JVC videomovie letter
This is a relic from the late 1980s, JVC Videomovie letter. It is a bundle for amateur videomakers that includes an adapter from Compact VHS to full-size VHS, an instructional video how to shoot a video letter, a padded envelope and a shipping label.
This particular set does not come with blank Compact VHS media. JVC offered a larger set that included three blank tapes along the instructional movie, and another set with just one blank tape. Of course, you could also buy the adapter only as well.
The instructional video explains how this package is supposed to work. You shoot a video about your family vacation with a Compact VHS camcorder, insert the Compact VHS cassette in the adapter, and mail the whole thing to your friends or relatives, or to a granny who lives in a nursing home far, far away.
Seriously, this is such a low-budget production! It shows the granny sitting close to a small TV set in a small room with bare walls — looks like a nursing home to me. She probably sold her house to allow her children and grandchildren travel the world, sending video letters from abroad.
The adapter is motorized, so it comes with a AA battery, which has been dead for a long time. Fortunately some things do not change, and AA dry cell is one of those things. It was introduced in 1907 for “penlight” flashlights by American Ever Ready Company, and is still in use today, unlike VHS, which took just forty years from birth to death.
Anyway, I have got a fresh AA battery. When I insert a camcorder cassette into the adapter and close the lid, the adapter automatically pulls tape from the cassette and spreads it along the edge of the adapter to resemble a full-size cassette, this way it can be picked up and loaded by a full-size VCR.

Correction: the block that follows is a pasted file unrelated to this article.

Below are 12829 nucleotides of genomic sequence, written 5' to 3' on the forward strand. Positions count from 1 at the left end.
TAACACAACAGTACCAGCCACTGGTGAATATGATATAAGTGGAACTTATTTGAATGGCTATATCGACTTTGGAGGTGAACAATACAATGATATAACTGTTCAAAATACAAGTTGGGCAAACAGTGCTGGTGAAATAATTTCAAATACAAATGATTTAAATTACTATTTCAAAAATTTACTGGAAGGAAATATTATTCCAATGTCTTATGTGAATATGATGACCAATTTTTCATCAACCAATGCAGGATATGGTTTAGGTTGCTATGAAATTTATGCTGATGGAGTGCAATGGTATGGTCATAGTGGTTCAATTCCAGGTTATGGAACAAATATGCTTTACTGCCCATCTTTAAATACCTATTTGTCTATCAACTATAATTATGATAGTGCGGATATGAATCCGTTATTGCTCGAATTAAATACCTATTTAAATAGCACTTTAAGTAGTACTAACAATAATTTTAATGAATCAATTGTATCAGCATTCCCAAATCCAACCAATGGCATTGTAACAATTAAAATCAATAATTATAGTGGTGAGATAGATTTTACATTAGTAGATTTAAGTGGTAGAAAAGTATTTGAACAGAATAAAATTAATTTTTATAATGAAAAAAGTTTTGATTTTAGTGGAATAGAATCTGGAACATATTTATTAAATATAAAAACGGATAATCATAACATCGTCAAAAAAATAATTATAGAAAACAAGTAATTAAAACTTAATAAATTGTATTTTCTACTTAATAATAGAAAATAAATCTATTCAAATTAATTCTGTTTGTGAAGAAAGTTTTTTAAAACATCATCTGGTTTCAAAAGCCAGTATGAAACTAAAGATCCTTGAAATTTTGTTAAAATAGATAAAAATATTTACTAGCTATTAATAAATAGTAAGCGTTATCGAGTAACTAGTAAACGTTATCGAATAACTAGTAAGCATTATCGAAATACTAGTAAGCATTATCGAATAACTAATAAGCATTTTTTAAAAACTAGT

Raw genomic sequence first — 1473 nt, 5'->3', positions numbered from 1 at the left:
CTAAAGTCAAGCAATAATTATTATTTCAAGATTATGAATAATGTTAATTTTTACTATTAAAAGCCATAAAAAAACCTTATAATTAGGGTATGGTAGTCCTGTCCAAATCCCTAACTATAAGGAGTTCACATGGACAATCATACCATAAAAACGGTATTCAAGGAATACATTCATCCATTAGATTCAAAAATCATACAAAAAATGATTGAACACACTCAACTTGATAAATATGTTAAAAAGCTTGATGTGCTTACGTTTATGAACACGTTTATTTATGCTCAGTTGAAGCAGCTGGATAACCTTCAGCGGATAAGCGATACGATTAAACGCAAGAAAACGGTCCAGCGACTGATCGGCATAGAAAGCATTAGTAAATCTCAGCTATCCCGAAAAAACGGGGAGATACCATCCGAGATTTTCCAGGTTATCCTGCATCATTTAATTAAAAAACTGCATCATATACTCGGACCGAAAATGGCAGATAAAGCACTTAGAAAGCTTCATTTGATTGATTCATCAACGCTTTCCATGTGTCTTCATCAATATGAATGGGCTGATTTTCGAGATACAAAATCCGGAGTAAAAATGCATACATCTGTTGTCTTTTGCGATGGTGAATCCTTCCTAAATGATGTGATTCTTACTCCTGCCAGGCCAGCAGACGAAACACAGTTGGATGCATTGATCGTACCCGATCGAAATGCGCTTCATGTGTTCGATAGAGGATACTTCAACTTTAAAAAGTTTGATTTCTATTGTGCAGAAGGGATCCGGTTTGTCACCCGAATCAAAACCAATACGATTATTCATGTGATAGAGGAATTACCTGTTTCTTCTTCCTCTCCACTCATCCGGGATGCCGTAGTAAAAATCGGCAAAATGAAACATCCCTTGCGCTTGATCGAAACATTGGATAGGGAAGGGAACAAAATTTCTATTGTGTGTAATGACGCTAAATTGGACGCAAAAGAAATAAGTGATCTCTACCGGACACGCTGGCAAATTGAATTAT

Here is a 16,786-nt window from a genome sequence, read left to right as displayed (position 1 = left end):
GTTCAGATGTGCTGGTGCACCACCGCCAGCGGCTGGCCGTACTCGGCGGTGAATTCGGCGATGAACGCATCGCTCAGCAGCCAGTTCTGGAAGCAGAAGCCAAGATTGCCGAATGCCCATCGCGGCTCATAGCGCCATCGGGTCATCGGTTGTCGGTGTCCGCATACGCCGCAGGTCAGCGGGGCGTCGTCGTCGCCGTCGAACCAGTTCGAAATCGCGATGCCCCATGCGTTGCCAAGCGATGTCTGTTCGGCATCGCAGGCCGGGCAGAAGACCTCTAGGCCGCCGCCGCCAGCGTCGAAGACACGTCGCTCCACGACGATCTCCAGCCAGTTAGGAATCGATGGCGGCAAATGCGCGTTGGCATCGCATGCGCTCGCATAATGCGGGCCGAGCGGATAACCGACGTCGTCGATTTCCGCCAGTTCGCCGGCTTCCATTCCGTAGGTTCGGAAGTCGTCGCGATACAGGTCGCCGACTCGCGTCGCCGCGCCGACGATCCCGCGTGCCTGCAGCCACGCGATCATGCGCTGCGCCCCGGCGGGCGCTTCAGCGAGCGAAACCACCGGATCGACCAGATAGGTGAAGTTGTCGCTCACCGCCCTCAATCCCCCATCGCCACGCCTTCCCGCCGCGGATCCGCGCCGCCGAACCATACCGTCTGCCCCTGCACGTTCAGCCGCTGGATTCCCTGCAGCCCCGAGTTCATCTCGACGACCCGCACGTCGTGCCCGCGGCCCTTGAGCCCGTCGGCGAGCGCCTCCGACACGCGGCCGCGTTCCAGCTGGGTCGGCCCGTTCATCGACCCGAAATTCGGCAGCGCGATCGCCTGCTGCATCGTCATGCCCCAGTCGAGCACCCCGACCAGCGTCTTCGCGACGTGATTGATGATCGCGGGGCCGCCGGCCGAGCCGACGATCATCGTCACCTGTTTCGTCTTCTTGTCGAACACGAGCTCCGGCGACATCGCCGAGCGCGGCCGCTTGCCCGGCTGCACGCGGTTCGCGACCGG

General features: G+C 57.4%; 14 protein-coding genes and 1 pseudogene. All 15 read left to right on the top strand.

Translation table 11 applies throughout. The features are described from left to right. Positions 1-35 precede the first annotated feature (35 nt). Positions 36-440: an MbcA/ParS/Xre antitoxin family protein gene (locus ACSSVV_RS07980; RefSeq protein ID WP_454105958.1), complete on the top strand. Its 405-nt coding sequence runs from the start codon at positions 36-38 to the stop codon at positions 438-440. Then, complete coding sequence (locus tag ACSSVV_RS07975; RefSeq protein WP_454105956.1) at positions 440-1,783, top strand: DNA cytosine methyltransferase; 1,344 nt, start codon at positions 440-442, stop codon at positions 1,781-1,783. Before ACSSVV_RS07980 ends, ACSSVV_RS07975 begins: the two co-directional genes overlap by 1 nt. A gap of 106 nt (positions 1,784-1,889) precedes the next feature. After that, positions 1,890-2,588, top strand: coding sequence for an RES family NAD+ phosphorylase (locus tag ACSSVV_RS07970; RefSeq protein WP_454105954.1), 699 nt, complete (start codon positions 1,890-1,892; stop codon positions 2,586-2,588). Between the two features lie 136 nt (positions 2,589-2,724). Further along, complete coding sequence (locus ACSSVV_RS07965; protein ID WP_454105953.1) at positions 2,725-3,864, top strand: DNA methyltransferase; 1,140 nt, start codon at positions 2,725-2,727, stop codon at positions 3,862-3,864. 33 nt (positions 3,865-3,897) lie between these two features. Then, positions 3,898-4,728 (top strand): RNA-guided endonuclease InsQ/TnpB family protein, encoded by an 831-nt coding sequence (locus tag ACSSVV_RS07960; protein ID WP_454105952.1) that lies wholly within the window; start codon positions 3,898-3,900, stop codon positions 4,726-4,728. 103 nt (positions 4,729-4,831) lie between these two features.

Notice the red safety pin on the side: it prevents from inserting the adapter into a VCR before the tape loads.
Not everyone likes motorized adapters, I suppose because they can jam, you cannot control the loading process, and if it breaks you cannot load tape manually.
Fully-manual adapters do exist, like this one from Maxell, on which the lid is mechanically connected to the rods that pull out and spread the tape, which is a smart design — you load the tape by closing the cover.
On a motorized adapter the cover is just a cover. Well, not exactly: on the JVC adapter the cover activates a switch that sends a command to the motor to load the tape. There are also three sensors inside the cassette well. To me, it seems unnecessary over-engineered for such a simple thing.
Frankly, I don’t know how VHS could ever work for a travel video. The resolution is so low, anything that has lots of small details is unwatchable. Maybe if you try throwing the busy parts out of focus, concentrating instead on a large object with uniform color. Or some piece of machinery in a close-up. Tutorials, lectures, interviews, these were acceptable topics for VHS I suppose, but travel videos, especially made with a consumer camcorder, where everything is in focus… I think most of these videos turn out poorly.
It is interesting that the JVC’s instructional video does not mention editing or copying. Basically, you shoot some vacation scenes and then send the original tape to the granny. When grandkids get older, and become nostalgic, and start looking for some memorabilia, the granny would kick the bucket, so the family would collect her belongings, getting the tape back.